CAMDEN — An early morning fire Friday destroyed a mobile home and killed the occupant, but the cause was not immediately known.
Four units from South Camden Fire Department and two units from Elizabeth City Fire Department responded to a structure fire in the 200 block of N.C. Highway South 343 Friday morning at 3:56 a.m., according to County Manager Mike Renshaw.
The doublewide mobile home was a total loss and its only occupant was reported dead, he said.
The victim’s identity could not be released pending notification of family, Renshaw said. The body was transported to Albemarle Hospital, then to the medical examiner’s office in Greenville, he said.
While Renshaw said it couldn’t be determine if the cause was weather-related, he said firefighters told him winds from Hurricane Arthur fueled the flames.
The fire marshal is investigating the fire, with assistance from Camden County Sheriff’s Office.
“It was horrific,” neighbor Barbara Bartlett said of the fire that prompted her to call 9-1-1.
Bartlett, 71, said her cat woke her up around 3 a.m., and when she opened the door to let the cat out, she noticed flames reaching above the cornfield that is across from her home on N.C. Highway 343 South.
The wind and rain Hurricane Arthur’s outer bands brought were whipping through the area at that time.
Bartlett said she was worried because she knew three mobile homes were in the area of the fire, although she does not have a view of them from her house because of the cornfield.
“The trees in the backyard are about as high as the blaze was,” she said, pointing. “I’ve never seen a fire like that.”
Seeing no emergency vehicles nor any sign of anyone doing anything, “I couldn’t stand it any longer,” she said, and called 9-1-1.
The fire trucks’ response time was swift, but “they were fighting not only the fire, but they were fighting the rain (and) fighting the wind,” she noted.
Bartlett said the deceased man attended her church — Camden United Methodist Church.
“I think of his child who ... just lost her dad,” Bartlett said, tearing up.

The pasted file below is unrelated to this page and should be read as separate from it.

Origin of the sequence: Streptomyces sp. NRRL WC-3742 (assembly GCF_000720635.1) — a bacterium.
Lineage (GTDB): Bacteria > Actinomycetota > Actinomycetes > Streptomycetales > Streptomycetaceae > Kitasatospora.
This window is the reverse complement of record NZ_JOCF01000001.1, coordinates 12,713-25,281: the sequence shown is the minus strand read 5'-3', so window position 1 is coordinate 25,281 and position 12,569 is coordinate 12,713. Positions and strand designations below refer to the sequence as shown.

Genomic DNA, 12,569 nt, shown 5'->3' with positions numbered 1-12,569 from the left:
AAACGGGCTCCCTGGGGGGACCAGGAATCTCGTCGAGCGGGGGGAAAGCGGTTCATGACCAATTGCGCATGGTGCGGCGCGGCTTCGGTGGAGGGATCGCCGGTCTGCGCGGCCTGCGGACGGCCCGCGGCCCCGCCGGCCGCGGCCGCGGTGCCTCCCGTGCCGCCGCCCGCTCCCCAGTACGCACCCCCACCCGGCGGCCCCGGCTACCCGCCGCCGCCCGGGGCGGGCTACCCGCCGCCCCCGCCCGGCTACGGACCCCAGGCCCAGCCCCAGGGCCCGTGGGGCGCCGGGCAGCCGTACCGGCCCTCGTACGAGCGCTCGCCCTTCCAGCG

Another neighbor, wishing to remain anonymous, said the daughter is approximately 16 years old and usually stayed with her father on weekends, but was fortunately at her mother’s house Thursday night.
“He was an awesome father,” the neighbor said. “His daughter was his world.”
Another neighbor, also on condition of anonymity, said the deceased was 46 years old and was “a very pleasant young man” and “a good daddy.”
Yellow caution tape encircled the burnt mobile home and was attached to a gray Nissan Xterra with a “United States Navy” decal as well as to the steps leading to a pool in the backyard. Only the home’s brick foundation and front steps were intact.
Several posts from the walls and a section of one wall were burnt but standing, but the fire gutted the entire inside of the home. A charred stove and other appliances had spilled onto the backyard.
Across the street, Donald Judge said he was in town to visit his daughter, who had lived in the area for about two years.
“I woke up at 4:30 (a.m.) because all the red lights were blinking,” he said, adding that he saw five fire trucks.
“They couldn’t control that fire because of all the wind,” he said. “I was certainly sorry to hear the man died.”
Judge said that he found out the man did not survive when he went to the Duck Thru for morning coffee.
His daughter did not know the man personally, he said, but had seen him cutting his grass around 9 p.m. Thursday night.
“There’s been a lot of activity over there today,” Judge said.
One truck pulled into the mobile home’s driveway early Friday evening, and a man stepped out and woefully surveyed the damage.
He said he lives with the deceased’s ex-wife and daughter, but would not provide a statement because he was not an immediate family member.